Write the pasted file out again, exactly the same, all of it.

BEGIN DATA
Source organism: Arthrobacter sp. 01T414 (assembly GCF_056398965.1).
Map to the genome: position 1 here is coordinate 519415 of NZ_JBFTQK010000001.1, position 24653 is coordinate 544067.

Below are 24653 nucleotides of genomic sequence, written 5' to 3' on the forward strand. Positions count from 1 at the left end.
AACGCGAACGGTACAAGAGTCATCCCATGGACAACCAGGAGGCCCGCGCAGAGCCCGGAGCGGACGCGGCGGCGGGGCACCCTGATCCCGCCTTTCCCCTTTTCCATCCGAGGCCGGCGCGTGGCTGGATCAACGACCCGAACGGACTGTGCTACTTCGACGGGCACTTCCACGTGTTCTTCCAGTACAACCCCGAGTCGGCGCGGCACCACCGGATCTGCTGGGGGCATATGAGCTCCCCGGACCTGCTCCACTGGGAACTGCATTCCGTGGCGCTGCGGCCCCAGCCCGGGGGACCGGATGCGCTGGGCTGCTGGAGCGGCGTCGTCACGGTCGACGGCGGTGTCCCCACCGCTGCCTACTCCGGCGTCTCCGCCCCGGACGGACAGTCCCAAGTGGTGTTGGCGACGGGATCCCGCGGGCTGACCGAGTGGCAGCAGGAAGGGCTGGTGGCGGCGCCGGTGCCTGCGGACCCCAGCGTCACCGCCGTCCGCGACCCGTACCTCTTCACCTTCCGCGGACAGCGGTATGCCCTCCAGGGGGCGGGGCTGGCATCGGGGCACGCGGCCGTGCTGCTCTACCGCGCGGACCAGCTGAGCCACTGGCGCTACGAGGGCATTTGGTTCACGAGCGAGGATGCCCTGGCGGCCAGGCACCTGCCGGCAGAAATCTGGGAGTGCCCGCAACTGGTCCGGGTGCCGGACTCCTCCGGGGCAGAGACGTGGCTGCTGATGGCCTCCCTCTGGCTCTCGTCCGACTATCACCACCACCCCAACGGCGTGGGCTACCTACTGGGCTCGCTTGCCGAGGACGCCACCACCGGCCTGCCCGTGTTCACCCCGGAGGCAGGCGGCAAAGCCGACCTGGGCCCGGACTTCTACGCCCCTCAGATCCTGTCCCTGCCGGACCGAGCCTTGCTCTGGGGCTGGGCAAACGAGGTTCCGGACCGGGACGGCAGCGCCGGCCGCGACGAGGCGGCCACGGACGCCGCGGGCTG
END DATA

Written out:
Source organism: Arthrobacter sp. 01T414 (assembly GCF_056398965.1).
Map to the genome: position 1 here is coordinate 519415 of NZ_JBFTQK010000001.1, position 24653 is coordinate 544067.

Below are 24653 nucleotides of genomic sequence, written 5' to 3' on the forward strand. Positions count from 1 at the left end.
AACGCGAACGGTACAAGAGTCATCCCATGGACAACCAGGAGGCCCGCGCAGAGCCCGGAGCGGACGCGGCGGCGGGGCACCCTGATCCCGCCTTTCCCCTTTTCCATCCGAGGCCGGCGCGTGGCTGGATCAACGACCCGAACGGACTGTGCTACTTCGACGGGCACTTCCACGTGTTCTTCCAGTACAACCCCGAGTCGGCGCGGCACCACCGGATCTGCTGGGGGCATATGAGCTCCCCGGACCTGCTCCACTGGGAACTGCATTCCGTGGCGCTGCGGCCCCAGCCCGGGGGACCGGATGCGCTGGGCTGCTGGAGCGGCGTCGTCACGGTCGACGGCGGTGTCCCCACCGCTGCCTACTCCGGCGTCTCCGCCCCGGACGGACAGTCCCAAGTGGTGTTGGCGACGGGATCCCGCGGGCTGACCGAGTGGCAGCAGGAAGGGCTGGTGGCGGCGCCGGTGCCTGCGGACCCCAGCGTCACCGCCGTCCGCGACCCGTACCTCTTCACCTTCCGCGGACAGCGGTATGCCCTCCAGGGGGCGGGGCTGGCATCGGGGCACGCGGCCGTGCTGCTCTACCGCGCGGACCAGCTGAGCCACTGGCGCTACGAGGGCATTTGGTTCACGAGCGAGGATGCCCTGGCGGCCAGGCACCTGCCGGCAGAAATCTGGGAGTGCCCGCAACTGGTCCGGGTGCCGGACTCCTCCGGGGCAGAGACGTGGCTGCTGATGGCCTCCCTCTGGCTCTCGTCCGACTATCACCACCACCCCAACGGCGTGGGCTACCTACTGGGCTCGCTTGCCGAGGACGCCACCACCGGCCTGCCCGTGTTCACCCCGGAGGCAGGCGGCAAAGCCGACCTGGGCCCGGACTTCTACGCCCCTCAGATCCTGTCCCTGCCGGACCGAGCCTTGCTCTGGGGCTGGGCAAACGAGGTTCCGGACCGGGACGGCAGCGCCGGCCGCGACGAGGCGGCCACGGACGCCGCGGGCTG